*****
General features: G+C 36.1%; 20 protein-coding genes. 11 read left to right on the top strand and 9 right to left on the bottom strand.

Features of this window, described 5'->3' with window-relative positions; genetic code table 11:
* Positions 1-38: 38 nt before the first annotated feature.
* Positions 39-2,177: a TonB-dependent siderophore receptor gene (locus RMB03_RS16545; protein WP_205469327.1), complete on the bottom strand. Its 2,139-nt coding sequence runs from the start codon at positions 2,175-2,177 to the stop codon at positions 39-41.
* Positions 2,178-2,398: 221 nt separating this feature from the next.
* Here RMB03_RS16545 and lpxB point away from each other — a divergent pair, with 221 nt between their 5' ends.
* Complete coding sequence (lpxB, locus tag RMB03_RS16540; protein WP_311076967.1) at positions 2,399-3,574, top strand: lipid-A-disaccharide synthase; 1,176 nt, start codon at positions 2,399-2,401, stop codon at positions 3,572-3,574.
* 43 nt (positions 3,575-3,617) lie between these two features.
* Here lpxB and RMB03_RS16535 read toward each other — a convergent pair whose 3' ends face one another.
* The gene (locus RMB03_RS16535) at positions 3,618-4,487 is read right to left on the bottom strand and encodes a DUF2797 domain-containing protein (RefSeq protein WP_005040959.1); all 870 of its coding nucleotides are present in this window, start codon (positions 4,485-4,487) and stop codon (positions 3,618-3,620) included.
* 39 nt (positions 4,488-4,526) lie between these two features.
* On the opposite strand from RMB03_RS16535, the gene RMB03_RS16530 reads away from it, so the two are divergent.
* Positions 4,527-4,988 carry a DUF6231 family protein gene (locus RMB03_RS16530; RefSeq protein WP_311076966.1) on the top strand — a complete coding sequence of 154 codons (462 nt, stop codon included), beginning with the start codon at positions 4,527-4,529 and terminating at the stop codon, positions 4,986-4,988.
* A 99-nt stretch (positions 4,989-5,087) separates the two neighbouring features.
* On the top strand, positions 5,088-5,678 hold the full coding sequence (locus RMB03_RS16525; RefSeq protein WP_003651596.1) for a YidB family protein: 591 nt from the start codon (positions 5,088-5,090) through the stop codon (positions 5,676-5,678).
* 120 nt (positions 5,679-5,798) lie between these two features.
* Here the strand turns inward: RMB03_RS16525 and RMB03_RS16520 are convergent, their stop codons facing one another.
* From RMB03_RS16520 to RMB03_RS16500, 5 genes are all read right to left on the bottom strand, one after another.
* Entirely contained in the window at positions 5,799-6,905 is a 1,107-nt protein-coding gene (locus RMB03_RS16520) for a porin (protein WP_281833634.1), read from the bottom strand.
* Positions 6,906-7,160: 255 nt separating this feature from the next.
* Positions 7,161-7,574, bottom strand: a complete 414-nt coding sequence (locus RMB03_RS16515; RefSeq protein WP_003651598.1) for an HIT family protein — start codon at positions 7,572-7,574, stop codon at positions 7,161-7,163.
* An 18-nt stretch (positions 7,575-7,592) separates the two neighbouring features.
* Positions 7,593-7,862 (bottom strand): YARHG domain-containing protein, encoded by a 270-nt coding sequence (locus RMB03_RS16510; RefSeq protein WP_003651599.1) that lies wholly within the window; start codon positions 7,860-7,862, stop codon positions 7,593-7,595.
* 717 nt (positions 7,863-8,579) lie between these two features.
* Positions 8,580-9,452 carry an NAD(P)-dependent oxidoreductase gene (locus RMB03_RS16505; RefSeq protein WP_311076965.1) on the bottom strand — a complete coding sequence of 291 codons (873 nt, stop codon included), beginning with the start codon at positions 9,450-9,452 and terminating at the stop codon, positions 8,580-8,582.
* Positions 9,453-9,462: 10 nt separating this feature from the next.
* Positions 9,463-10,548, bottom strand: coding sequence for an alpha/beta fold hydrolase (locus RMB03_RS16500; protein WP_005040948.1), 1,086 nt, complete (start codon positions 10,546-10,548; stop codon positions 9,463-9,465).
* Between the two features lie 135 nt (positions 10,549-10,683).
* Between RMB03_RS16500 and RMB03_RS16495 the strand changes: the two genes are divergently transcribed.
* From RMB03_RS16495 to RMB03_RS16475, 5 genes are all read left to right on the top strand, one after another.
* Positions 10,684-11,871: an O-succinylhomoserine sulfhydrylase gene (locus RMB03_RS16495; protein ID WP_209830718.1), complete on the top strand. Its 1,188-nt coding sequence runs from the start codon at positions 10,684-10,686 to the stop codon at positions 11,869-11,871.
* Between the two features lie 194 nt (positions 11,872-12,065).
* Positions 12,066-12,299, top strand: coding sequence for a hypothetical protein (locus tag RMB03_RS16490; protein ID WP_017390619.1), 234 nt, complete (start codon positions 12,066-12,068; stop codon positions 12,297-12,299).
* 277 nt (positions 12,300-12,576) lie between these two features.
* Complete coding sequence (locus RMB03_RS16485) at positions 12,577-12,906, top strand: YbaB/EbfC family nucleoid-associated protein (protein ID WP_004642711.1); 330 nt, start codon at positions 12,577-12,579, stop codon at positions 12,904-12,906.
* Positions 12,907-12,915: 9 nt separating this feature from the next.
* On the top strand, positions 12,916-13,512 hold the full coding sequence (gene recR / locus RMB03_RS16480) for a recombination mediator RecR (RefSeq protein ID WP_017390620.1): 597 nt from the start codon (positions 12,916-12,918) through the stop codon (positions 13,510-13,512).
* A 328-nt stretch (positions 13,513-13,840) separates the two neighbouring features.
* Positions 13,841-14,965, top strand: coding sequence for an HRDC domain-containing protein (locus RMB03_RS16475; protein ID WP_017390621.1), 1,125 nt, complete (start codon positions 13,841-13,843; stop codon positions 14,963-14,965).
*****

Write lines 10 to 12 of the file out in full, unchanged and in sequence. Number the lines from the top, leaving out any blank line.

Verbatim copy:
* The gene (locus RMB03_RS16535) at positions 3,618-4,487 is read right to left on the bottom strand and encodes a DUF2797 domain-containing protein (RefSeq protein WP_005040959.1); all 870 of its coding nucleotides are present in this window, start codon (positions 4,485-4,487) and stop codon (positions 3,618-3,620) included.
* 39 nt (positions 4,488-4,526) lie between these two features.
* On the opposite strand from RMB03_RS16535, the gene RMB03_RS16530 reads away from it, so the two are divergent.